Yet even it this argument falls flat for you, I might simply ask: why would you not desire to regularly remind your wife of your love for her? The answer to that question may be more revealing than we’d prefer, but I believe a consistent expression of love both in word and deed can only stand to be of benefit. After all, pleasant words are like a honeycomb, sweet to the soul and healing to the bones (Pro. 16:24). At the heart of what I’m trying to express is a delight in one’s wife (Pro. 5:18). It is akin to the flowery language found in the Song of Solomon, where a sense of abandon is felt in a state of enraptured marital bliss—where out of the abundance of love in the heart, the mouth speaks. What I’m plainly saying is that every husband should be able to speak to his wife in a manner that is only for her and conveys his love for her.
I know for many men this is a difficult thing simply because the prevailing cultural dogma is either one of two extremes: any display of emotion and intimacy is either perverse or womanly. For many others, they find themselves married to a woman who is difficult to love. I would be remiss if I did not remind the reader that God has not only described love in terms that are neither perverse nor emasculating, but arise first and foremost out of His great love for us, irrespective of our initial love for Him (1 Jn. 4:19). Our obligation to love our wives, indeed, even to express our love, comes from the overflow of our heart towards them. You need not express it in Shakespearian sonnet (though I doubt your wife would complain). You need only express it, and express it often.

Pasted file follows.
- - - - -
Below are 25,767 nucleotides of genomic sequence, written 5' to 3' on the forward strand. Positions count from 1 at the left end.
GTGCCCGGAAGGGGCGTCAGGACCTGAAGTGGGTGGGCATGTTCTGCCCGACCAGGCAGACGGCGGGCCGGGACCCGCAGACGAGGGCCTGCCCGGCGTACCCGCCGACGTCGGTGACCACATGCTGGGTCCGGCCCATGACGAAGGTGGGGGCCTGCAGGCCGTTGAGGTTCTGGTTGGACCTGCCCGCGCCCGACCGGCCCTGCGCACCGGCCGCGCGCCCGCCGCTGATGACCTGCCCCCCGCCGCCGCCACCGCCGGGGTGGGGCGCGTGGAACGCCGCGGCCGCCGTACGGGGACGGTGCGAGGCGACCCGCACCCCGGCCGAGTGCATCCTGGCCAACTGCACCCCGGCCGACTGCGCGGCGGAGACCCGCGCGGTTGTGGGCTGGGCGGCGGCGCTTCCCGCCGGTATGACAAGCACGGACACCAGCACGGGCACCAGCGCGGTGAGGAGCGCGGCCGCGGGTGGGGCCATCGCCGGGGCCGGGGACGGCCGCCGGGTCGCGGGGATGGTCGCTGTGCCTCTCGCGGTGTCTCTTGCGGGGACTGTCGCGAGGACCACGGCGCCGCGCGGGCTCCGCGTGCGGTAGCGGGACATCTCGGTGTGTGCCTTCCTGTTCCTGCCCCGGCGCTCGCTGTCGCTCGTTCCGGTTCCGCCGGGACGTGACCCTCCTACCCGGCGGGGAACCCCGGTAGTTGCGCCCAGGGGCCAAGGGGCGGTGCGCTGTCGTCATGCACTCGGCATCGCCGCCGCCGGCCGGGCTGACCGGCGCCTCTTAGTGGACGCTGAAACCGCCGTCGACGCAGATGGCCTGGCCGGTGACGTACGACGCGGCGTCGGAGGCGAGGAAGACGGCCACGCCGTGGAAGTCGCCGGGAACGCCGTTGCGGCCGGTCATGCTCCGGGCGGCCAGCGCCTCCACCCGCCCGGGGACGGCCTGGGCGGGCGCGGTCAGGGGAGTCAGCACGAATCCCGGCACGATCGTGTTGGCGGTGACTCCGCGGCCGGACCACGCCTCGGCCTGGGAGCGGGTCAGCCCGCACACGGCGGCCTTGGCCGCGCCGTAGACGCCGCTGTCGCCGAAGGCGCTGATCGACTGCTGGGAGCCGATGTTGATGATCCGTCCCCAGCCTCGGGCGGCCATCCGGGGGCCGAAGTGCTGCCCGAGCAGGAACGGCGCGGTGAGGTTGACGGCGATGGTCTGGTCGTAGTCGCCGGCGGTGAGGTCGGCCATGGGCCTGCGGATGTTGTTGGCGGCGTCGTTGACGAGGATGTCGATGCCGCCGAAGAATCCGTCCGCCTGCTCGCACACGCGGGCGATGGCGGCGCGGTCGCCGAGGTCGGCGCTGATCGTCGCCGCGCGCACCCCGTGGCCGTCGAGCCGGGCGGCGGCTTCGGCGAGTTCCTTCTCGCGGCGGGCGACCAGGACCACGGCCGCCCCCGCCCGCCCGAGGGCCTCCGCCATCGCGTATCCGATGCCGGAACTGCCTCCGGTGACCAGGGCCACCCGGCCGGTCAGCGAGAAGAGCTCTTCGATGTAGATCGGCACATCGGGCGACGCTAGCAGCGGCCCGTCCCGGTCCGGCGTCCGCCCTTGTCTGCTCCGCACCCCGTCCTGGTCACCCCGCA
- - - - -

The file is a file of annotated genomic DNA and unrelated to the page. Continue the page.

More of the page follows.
It is easy to wrap things up under the auspices of not being good with words, not being an overly emotional person, nor being a person who feels the need to say, “I love you,” all that often. To that I simply say it doesn’t truthfully matter how you feel, namely, because this isn’t about you nor is it for you. It is especially easy to slip into this mentality if your wife is a contentious woman or a “continual dripping” (Pro. 19:13, 21:9). Yet even in this, we go right back to the profound mystery of the gospel as revealed in marriage. The church has often proven to be a rather difficult bride to Christ, yet the continual example we have set before us is one of love. In all of these things, love does not seek its own interest, nor is it the oft romanticized feeling of butterflies that fades with time. Instead, it is an objective affection born out of the desire for a person’s ultimate good. It is desiring their flourishing. It is a laying down of one’s life, yet also, in a manner of seeking after God, using words to describe the reality behind the laying down of one’s life.